Festival Bible Tucker in front of water tanks

Souvenir water bottles

Providing your festivalgoers with their own branded water bottle is a great way to keep promoting your brand long after the festival ends.

Charge a water tax

Individual water bottles are horrible for the environment and make up at least 50% of the waste your festival produces. It’s time the industry steps up and stops selling individual bottles of water. To make up for lost revenue put in a water tax on each ticket.

Follow this equation to determine how much the tax is:

((W-X) – Y)) / Z = Water Tax
W: Dollars you made selling water last year
X: This year’s water sponsor
Y: Money you spent on the water, the cleanup of the bottles, and cost transporting it to the recycling facility
Z: Total number of attendees

Example: If a 3 day festival had 10,000 attendees then 5,000 would buy their water. If the average person drinks 4 bottles of water a day (12 total) at $2 each, the total income (X) would be $120,000. There would also be 60,000 bottles that would need to be purchased ($13,200 at $.22 each after recycling fee), which would result in 60,000 pieces of trash you would have to deal with. If 75% of it ends up in the trash, then that leaves 15,000 pieces of trash your team would have to pick up. If a worker can pick up 150 an hour it would be 100 hours of work ($1,000 at $10 an hour). You also have to pay for all of the bottles that are filling the trash cans to be removed and transported to the recycling center ($3,000).

In exchange for the water tax attendees should expect there to be water available at every stage INSTANTLY without any sort of line. Everyone benefits because the venue will instantly become 50% cleaner. If you put in a reusable cup program like Bonnaroo did this year you can cut out the plastic cup waste as well. This alone eliminates a great deal of trash to worry about.

Find a water sponsor

Work with your sponsors to brand your water systems with their branding. This not only makes the sponsor look great, but it allows you to turn water stations into a source of revenue. Common water sponsors: Camelback or Mio Water.

Your festival needs to make money to keep going. Festivalgoers need a clean festival. So removing plastic water bottles from the equation will instantly improve your festival and the tax will compensate for the lost water sales revenue.

Equipment and infrastructure

To host an amazing festival, a few crucial pieces of equipment are recommended:

  • Internet/servers with ability to store all of your customers’ basic information.
  • RFID readers and wristband activation kiosks on-site. Kiosks should be weatherproof and easy to spot.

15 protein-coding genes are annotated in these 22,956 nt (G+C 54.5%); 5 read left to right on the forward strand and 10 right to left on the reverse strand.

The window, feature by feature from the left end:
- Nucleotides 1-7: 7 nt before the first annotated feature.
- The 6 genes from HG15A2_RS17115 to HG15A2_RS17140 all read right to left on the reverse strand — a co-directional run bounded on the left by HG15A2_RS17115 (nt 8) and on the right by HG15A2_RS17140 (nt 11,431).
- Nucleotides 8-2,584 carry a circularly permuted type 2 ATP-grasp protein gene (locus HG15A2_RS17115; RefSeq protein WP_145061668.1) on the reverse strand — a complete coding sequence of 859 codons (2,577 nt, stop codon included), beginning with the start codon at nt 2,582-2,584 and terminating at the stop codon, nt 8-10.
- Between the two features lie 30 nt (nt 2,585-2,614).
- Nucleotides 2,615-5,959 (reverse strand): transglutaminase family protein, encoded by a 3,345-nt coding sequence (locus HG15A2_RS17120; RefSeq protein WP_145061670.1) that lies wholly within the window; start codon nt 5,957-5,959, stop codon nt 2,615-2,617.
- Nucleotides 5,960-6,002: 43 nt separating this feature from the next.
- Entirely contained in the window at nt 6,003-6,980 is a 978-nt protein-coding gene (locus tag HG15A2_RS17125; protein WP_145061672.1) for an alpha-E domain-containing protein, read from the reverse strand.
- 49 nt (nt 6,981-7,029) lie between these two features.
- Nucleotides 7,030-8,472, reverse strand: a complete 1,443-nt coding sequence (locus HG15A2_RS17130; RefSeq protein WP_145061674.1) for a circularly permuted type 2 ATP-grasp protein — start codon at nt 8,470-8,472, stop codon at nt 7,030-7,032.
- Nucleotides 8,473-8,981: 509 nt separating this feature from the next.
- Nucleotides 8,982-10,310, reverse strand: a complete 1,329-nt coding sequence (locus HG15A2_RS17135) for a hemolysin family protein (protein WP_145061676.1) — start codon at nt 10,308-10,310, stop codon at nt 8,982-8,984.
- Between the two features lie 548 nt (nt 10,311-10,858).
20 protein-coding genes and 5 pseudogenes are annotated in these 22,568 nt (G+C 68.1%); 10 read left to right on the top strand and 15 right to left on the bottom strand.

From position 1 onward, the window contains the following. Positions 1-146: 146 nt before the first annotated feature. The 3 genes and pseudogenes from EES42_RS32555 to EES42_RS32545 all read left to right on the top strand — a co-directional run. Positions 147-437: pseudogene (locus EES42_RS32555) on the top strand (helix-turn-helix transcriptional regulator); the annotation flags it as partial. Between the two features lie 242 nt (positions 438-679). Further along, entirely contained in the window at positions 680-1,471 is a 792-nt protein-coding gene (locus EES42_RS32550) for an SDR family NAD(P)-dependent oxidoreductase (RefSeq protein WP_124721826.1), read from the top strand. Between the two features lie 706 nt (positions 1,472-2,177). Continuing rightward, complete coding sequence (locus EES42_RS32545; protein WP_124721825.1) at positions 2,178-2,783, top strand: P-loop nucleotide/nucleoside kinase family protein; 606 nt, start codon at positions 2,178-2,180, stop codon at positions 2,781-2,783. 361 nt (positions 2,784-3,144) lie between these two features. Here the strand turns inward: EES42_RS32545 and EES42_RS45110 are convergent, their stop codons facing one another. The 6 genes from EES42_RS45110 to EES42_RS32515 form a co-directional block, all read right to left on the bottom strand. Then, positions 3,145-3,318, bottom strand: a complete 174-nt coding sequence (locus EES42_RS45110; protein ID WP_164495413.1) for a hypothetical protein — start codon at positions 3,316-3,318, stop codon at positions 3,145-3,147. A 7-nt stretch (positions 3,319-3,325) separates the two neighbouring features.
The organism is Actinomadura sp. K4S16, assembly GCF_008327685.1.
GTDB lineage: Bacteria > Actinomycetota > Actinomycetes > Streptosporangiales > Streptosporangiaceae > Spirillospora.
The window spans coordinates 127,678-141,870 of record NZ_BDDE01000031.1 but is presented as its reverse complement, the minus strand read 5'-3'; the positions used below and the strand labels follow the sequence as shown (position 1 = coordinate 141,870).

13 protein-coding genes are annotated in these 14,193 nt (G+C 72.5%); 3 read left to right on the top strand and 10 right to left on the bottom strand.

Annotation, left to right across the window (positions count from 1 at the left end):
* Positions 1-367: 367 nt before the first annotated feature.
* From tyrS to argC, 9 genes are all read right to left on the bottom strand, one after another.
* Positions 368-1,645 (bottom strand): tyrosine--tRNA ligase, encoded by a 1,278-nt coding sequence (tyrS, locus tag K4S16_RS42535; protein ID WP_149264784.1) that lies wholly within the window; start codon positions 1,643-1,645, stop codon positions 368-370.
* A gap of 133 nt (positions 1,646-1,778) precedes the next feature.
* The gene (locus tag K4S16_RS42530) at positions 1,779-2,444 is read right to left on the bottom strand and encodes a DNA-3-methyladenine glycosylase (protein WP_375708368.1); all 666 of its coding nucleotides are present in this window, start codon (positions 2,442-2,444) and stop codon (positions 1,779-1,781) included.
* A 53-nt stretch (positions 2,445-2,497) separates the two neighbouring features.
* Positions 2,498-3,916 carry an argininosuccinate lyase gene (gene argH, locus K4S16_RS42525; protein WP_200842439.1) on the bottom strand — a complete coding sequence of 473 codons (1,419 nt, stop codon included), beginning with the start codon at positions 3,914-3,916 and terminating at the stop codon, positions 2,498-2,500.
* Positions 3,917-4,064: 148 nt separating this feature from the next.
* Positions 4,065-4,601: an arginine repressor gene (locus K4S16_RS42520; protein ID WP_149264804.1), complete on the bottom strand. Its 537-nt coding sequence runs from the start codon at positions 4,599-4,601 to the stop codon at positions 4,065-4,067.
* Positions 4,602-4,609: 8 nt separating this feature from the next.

• High-speed Internet access at all box office locations.
  • Dedicated static IP addresses or enough DHCP addresses for each device that will be connected to Wi-Fi.
  • At least one access point within 50 feet of every scanning location.

(See Chapter 10 on Technology.)

Catering for staff and artists

To keep your staff and artists fed and happy without spending a fortune, there are a few ways you can be smart and strategic. While it’s important to find a caterer with reasonable prices, it’s even more important to find software to manage logistics and access control so you don’t overspend.

Tools like Vendini Logistics Manager keep track of exactly how many individual meals are needed per mealtime per day, and the dietary needs for each person. For efficiency, think about scanning meal tickets or RFID wristbands to make sure everyone who is supposed to be eating eats and that those who are not permitted don’t impact your bottom line.

Food vendors

Festival Bible organic food truck

Food vendors at your festival play a vital role. Bring in a variety of world class food options and your festivalgoers will happily spend money on them. (See Chapter 6 on Food.)

Festival Logistics

  • Get people in and out of your festival as smoothly as possible.
  • Organize box offices and lines according to will call, cash-only, etc.
  • Monitor guest list request and wristband distribution. Streamline security services, lost/found and information booths.
  • Provide charging stations, detailed maps and programs.
  • Consider water-distribution options like water towers and sponsored dispensers. To reduce plastic-bottle trash, add a water tax to ticket prices.
  • Provide catering for staff and artists, and food vendors for the festivalgoers.

Festival Bible closing

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1 Comment

  1. Before everyone arrives onsite and starts to get hungry, you’ll need to be thinking about which meals you’re going to make available to staff and artists.